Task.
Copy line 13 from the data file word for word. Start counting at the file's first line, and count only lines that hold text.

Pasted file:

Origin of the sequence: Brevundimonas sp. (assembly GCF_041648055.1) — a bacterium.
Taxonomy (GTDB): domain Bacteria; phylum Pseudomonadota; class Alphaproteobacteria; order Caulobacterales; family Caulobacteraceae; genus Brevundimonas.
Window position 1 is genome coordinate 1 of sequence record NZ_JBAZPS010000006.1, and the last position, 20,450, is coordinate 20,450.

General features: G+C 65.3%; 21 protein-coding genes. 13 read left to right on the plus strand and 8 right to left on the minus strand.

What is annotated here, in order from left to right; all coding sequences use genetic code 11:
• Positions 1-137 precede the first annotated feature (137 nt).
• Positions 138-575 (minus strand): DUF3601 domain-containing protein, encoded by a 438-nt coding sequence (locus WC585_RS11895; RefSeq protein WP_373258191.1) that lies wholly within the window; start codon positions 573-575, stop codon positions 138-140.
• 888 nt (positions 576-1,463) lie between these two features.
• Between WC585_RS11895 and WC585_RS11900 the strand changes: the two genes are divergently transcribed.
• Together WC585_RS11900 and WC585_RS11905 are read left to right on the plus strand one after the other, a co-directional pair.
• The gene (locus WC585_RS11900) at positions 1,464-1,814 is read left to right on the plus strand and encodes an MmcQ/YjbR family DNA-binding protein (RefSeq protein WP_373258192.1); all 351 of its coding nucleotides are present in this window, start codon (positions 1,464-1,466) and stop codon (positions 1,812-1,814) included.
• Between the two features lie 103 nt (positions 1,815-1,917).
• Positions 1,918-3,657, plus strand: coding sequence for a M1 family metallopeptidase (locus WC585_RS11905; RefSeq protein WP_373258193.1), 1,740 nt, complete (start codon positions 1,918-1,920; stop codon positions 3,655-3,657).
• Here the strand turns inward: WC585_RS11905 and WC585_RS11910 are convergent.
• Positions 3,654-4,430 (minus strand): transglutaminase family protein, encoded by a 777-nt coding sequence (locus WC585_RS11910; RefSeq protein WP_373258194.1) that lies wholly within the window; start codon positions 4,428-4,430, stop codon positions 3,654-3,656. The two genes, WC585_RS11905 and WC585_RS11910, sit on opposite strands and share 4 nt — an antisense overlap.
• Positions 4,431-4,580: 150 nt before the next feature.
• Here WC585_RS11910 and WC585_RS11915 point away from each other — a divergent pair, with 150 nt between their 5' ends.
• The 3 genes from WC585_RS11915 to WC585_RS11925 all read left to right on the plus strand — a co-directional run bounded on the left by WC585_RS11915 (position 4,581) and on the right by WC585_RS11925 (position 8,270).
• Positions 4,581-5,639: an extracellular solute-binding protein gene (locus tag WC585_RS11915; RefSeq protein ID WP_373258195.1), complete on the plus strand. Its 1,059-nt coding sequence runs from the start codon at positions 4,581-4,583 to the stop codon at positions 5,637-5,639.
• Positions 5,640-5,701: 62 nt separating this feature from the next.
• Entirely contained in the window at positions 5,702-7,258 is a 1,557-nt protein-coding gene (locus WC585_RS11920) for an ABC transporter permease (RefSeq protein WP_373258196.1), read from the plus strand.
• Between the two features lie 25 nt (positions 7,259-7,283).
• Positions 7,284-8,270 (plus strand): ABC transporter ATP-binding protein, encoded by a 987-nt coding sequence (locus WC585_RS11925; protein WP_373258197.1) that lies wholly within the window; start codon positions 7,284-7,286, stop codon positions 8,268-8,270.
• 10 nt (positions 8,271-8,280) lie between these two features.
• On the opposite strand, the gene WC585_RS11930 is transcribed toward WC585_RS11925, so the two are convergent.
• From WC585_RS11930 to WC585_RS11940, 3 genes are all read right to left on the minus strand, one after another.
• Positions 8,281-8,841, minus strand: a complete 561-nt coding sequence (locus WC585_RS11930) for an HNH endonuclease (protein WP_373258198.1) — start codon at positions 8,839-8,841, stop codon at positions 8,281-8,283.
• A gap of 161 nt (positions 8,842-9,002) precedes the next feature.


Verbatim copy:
• Positions 1,918-3,657, plus strand: coding sequence for a M1 family metallopeptidase (locus WC585_RS11905; RefSeq protein WP_373258193.1), 1,740 nt, complete (start codon positions 1,918-1,920; stop codon positions 3,655-3,657).